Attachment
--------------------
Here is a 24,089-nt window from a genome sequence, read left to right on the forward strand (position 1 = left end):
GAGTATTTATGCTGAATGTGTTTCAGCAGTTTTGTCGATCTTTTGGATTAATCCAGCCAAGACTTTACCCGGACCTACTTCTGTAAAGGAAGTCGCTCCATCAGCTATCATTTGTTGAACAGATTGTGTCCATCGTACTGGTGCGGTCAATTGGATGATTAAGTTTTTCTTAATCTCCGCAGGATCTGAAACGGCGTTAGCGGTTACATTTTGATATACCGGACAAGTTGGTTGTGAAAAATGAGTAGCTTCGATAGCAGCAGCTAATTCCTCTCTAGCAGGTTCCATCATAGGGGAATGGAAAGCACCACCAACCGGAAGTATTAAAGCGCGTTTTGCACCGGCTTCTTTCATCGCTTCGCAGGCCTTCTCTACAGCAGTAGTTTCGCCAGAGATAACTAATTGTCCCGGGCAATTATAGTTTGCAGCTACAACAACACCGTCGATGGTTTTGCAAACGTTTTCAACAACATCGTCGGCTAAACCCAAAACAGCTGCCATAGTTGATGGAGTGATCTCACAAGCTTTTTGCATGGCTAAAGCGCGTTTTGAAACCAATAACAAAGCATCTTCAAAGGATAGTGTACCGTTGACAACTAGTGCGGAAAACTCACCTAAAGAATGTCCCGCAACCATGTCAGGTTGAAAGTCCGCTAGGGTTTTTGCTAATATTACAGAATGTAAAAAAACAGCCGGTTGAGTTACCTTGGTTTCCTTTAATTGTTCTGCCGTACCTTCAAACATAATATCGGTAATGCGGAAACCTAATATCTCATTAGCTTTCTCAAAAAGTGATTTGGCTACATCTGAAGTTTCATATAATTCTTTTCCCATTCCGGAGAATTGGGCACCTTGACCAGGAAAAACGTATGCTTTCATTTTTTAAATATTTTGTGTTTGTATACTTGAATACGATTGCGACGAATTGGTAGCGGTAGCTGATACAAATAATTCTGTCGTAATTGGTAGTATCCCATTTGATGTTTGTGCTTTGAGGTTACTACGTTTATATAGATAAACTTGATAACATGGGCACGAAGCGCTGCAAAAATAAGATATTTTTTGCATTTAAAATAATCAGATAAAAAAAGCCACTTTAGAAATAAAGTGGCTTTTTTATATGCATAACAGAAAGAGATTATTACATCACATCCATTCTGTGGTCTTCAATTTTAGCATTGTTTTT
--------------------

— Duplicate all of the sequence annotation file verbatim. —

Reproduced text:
Here is a 24,089-nt window from a genome sequence, read left to right on the forward strand (position 1 = left end):
GAGTATTTATGCTGAATGTGTTTCAGCAGTTTTGTCGATCTTTTGGATTAATCCAGCCAAGACTTTACCCGGACCTACTTCTGTAAAGGAAGTCGCTCCATCAGCTATCATTTGTTGAACAGATTGTGTCCATCGTACTGGTGCGGTCAATTGGATGATTAAGTTTTTCTTAATCTCCGCAGGATCTGAAACGGCGTTAGCGGTTACATTTTGATATACCGGACAAGTTGGTTGTGAAAAATGAGTAGCTTCGATAGCAGCAGCTAATTCCTCTCTAGCAGGTTCCATCATAGGGGAATGGAAAGCACCACCAACCGGAAGTATTAAAGCGCGTTTTGCACCGGCTTCTTTCATCGCTTCGCAGGCCTTCTCTACAGCAGTAGTTTCGCCAGAGATAACTAATTGTCCCGGGCAATTATAGTTTGCAGCTACAACAACACCGTCGATGGTTTTGCAAACGTTTTCAACAACATCGTCGGCTAAACCCAAAACAGCTGCCATAGTTGATGGAGTGATCTCACAAGCTTTTTGCATGGCTAAAGCGCGTTTTGAAACCAATAACAAAGCATCTTCAAAGGATAGTGTACCGTTGACAACTAGTGCGGAAAACTCACCTAAAGAATGTCCCGCAACCATGTCAGGTTGAAAGTCCGCTAGGGTTTTTGCTAATATTACAGAATGTAAAAAAACAGCCGGTTGAGTTACCTTGGTTTCCTTTAATTGTTCTGCCGTACCTTCAAACATAATATCGGTAATGCGGAAACCTAATATCTCATTAGCTTTCTCAAAAAGTGATTTGGCTACATCTGAAGTTTCATATAATTCTTTTCCCATTCCGGAGAATTGGGCACCTTGACCAGGAAAAACGTATGCTTTCATTTTTTAAATATTTTGTGTTTGTATACTTGAATACGATTGCGACGAATTGGTAGCGGTAGCTGATACAAATAATTCTGTCGTAATTGGTAGTATCCCATTTGATGTTTGTGCTTTGAGGTTACTACGTTTATATAGATAAACTTGATAACATGGGCACGAAGCGCTGCAAAAATAAGATATTTTTTGCATTTAAAATAATCAGATAAAAAAAGCCACTTTAGAAATAAAGTGGCTTTTTTATATGCATAACAGAAAGAGATTATTACATCACATCCATTCTGTGGTCTTCAATTTTAGCATTGTTTTT